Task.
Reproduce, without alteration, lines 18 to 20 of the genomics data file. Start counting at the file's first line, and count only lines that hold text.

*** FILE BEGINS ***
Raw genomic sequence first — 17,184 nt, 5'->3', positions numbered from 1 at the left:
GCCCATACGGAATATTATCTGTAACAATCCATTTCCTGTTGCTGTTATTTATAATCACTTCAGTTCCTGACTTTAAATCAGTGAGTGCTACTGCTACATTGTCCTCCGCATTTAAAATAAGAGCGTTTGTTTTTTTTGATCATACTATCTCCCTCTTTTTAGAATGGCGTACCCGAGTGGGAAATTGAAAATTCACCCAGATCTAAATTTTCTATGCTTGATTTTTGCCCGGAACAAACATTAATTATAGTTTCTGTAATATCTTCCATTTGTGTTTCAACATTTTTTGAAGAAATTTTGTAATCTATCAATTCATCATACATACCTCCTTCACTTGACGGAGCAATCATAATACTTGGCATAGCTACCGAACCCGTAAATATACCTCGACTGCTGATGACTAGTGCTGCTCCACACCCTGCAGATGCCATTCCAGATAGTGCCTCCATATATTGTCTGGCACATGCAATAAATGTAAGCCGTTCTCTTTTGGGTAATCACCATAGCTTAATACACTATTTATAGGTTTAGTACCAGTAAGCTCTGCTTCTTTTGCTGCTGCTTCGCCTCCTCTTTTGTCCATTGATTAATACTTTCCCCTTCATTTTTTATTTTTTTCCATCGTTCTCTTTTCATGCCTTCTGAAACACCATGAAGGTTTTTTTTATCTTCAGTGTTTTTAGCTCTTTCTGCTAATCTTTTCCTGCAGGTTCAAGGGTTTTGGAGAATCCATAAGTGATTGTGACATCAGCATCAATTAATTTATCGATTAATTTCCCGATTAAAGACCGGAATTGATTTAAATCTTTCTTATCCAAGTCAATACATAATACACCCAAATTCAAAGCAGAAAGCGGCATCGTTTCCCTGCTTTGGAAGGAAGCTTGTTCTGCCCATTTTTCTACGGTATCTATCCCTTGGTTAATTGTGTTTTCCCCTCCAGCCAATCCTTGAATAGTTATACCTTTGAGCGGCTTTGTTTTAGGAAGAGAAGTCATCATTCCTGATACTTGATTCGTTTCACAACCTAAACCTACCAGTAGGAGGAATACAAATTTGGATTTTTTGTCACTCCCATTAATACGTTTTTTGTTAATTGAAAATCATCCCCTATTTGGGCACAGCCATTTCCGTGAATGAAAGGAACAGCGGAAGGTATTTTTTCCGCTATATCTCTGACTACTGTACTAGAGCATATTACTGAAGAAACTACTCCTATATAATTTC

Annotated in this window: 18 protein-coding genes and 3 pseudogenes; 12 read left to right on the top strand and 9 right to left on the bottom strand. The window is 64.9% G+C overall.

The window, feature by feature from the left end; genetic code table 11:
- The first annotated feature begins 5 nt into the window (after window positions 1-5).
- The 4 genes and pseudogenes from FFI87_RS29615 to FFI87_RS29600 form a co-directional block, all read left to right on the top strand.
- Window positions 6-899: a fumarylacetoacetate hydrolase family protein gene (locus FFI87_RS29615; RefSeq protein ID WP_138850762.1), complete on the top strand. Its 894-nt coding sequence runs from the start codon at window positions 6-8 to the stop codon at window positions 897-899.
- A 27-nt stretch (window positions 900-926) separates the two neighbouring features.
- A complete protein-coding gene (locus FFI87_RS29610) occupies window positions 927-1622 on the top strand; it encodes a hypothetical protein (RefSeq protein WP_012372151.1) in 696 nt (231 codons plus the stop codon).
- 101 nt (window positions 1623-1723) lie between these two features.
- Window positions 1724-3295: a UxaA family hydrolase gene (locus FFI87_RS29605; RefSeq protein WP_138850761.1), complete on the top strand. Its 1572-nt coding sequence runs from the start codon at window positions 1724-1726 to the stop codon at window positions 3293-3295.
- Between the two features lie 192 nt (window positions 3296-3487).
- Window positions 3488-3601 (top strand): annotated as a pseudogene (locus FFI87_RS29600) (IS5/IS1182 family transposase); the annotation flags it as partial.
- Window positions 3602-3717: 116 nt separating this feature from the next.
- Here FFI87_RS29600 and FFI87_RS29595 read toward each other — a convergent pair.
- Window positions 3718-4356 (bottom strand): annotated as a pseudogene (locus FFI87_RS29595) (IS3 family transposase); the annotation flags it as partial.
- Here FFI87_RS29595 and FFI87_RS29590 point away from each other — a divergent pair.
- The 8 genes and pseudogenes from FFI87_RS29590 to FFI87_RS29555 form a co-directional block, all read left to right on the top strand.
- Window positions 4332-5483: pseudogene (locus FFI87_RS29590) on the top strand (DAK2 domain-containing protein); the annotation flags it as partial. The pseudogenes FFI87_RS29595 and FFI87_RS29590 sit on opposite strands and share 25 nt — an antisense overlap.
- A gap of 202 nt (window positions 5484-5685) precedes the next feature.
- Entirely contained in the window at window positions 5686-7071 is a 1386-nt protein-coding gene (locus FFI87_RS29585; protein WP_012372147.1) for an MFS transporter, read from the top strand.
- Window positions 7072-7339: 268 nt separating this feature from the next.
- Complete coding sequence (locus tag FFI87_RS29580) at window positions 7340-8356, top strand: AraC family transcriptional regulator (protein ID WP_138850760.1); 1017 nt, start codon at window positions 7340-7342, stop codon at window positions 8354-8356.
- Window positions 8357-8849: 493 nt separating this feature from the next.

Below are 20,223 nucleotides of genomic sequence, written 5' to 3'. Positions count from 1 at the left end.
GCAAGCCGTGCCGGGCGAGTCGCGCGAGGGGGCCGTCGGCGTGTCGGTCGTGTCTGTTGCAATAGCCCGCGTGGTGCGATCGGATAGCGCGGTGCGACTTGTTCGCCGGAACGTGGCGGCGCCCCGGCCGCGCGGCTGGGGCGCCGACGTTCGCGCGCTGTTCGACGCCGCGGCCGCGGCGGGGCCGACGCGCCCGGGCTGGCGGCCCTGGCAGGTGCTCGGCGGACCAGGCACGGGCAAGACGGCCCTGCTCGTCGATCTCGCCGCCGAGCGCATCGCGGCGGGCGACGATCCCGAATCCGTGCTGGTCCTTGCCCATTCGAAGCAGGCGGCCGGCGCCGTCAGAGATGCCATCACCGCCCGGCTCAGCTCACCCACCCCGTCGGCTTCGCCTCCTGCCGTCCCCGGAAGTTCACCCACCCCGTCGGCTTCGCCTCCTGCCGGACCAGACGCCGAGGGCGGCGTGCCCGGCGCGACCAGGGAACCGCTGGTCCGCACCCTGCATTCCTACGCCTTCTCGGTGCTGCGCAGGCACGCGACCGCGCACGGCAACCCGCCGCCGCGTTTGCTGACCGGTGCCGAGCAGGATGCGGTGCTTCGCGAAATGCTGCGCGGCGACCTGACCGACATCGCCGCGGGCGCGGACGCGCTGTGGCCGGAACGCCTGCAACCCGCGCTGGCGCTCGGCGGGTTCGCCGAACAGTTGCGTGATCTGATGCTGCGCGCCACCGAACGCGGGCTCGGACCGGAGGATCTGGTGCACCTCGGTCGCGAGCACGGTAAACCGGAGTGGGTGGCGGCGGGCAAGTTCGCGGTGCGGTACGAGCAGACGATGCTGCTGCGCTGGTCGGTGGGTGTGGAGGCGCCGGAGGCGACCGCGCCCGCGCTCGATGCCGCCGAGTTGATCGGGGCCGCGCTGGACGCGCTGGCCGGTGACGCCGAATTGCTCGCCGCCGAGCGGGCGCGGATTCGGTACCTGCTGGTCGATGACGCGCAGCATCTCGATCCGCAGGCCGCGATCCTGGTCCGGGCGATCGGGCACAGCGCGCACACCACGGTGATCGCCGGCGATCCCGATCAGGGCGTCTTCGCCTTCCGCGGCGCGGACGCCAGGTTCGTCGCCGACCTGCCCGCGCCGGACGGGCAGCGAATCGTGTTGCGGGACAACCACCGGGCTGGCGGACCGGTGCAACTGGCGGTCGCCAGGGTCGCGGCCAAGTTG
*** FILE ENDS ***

- The 8 genes and pseudogenes from FFI87_RS29590 to FFI87_RS29555 form a co-directional block, all read left to right on the top strand.
- Window positions 4332-5483: pseudogene (locus FFI87_RS29590) on the top strand (DAK2 domain-containing protein); the annotation flags it as partial. The pseudogenes FFI87_RS29595 and FFI87_RS29590 sit on opposite strands and share 25 nt — an antisense overlap.
- A gap of 202 nt (window positions 5484-5685) precedes the next feature.